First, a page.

— The make-over of Portland Courthouse Square downtown into the place for medals, music and more.

The nightly medals ceremonies focused on the athletes, a key for Lananna and Coe. Lananna said, “You take youth and connect them to their great heroes. That’s what it’s all about — that next generation.”

A clear logistical benefit to moving the ceremonies offsite: carving time out of the rundown at the track itself.

The offsite medals plaza has many roots — see the Salt Lake City 2002 Winter Games, for instance. Or the party vibe each summer at those Bislett Games in Oslo.

The vibe at the square: Portlandia from the start. At the opening news conference there last Thursday, Coe didn’t wear a tie, the first IAAF event in years at which the president did not wear a tie. Neither did Lananna. Nor Siegel.

Again, all quite deliberately.

“It has been a good event,” Hansen said Sunday as the championships came to a close. “The music. The atmosphere. Excellently organized.”

And, at least for four days, in a nod to the wave of doping and corruption headlines, he said, “We don’t talk about [the bad stuff] anymore.”

U.S. track and field: a 'monumental' step forward

GettyImages-484681604.jpg

When Max Siegel took over some three-plus years ago as chief executive of USA Track & Field, things were hardly all roses. For one, he didn’t come up within the sport. That meant, as the former long-jump champion Dwight Phillips, now the chair of the USATF Athletes Advisory Council, put it, “He wasn’t one of us.” That meant suspicion and scrutiny. Big time. From the start, Siegel made it clear the federation’s financial picture had to improve. At the same time, he also pledged collaboration. On Saturday, in a six hour-plus meeting at the Indiana Ballroom at the downtown Marriott in Indianapolis, Siegel and other USATF officials, working in concert with the athletes themselves, hammered out a historic plan that ought to do nothing less than re-shape the conversation about being a U.S. athlete in track and field and, as well, perhaps re-invent the industry.

Bottom line, though there are tons of fascinating details: USATF and the AAC agreed in principle on a revenue distribution plan that will deliver $9 million in cash to athletes over the next five years.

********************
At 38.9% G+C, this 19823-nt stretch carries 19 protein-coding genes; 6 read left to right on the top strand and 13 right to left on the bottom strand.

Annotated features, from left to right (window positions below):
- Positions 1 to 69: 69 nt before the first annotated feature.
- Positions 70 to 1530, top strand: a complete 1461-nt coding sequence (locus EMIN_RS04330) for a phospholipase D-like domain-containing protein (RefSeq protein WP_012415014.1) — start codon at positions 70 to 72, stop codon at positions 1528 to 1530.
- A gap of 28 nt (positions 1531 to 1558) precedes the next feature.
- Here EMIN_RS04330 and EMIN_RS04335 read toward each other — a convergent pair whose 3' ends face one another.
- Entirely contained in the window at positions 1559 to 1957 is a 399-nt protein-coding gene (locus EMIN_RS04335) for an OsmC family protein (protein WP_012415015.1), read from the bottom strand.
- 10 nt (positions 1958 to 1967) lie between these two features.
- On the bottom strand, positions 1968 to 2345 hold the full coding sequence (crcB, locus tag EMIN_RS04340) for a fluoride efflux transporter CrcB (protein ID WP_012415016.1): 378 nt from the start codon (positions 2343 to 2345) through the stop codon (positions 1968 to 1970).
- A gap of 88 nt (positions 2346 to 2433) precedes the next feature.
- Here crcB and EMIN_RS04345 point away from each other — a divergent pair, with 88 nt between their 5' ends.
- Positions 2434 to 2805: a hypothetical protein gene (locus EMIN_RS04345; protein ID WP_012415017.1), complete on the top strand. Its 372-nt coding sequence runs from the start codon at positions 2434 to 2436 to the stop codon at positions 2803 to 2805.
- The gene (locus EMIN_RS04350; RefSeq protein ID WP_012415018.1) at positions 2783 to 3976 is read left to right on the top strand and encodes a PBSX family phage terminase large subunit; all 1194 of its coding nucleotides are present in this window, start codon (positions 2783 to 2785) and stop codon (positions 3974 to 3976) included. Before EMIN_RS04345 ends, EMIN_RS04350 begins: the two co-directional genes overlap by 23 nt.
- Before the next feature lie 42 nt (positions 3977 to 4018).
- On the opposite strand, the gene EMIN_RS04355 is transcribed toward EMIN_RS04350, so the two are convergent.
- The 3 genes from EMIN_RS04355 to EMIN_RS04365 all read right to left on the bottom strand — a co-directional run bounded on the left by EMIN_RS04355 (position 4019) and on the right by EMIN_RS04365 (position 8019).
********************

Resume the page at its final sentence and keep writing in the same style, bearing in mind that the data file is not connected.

Unsaid, though totally obvious given USATF’s roughly $500 million arrangement with Nike, a landmark deal that Siegel negotiated and that kicks in come 2017: this could, maybe should, be just the tip of the iceberg.

“First and foremost,” said Phillips, “it was a monumental day. We made a pivotal move within the organization to [cement] the relationships between the athletes and the national office.”

Dwight Phillips at last month's 2015 world championships in Beijing // Getty Images

Will Leer holding the Golden Baton at the end of the 2014 World Relays in the Bahamas // Getty Images

Echoed Will Leer, the middle-distance standout, “You know, this isn’t blowing smoke: for the first time at a meeting I have been to between the AAC and the national office, and with all the interested parties — we actually got together and got something done.”

He added a moment later, “We came up with something I think the athletes are going to be very happy about. You can’t please everyone, obviously. But this is an enormous step forward in the professionalization of our sport.”

Wallace Spearmon, who for 10 years has been one of the best in the world at the 200 meters, said, “The chemical make-up of track and field is changing, and it is beginning with USATF and the AAC.”

Wallace Spearmon racing at the 2015 U.S. nationals in Eugene, Oregon // Getty Images

He also said, “With Dwight — I haven’t seen track changing so much as it has in the few months since he took over,” as the AAC chair.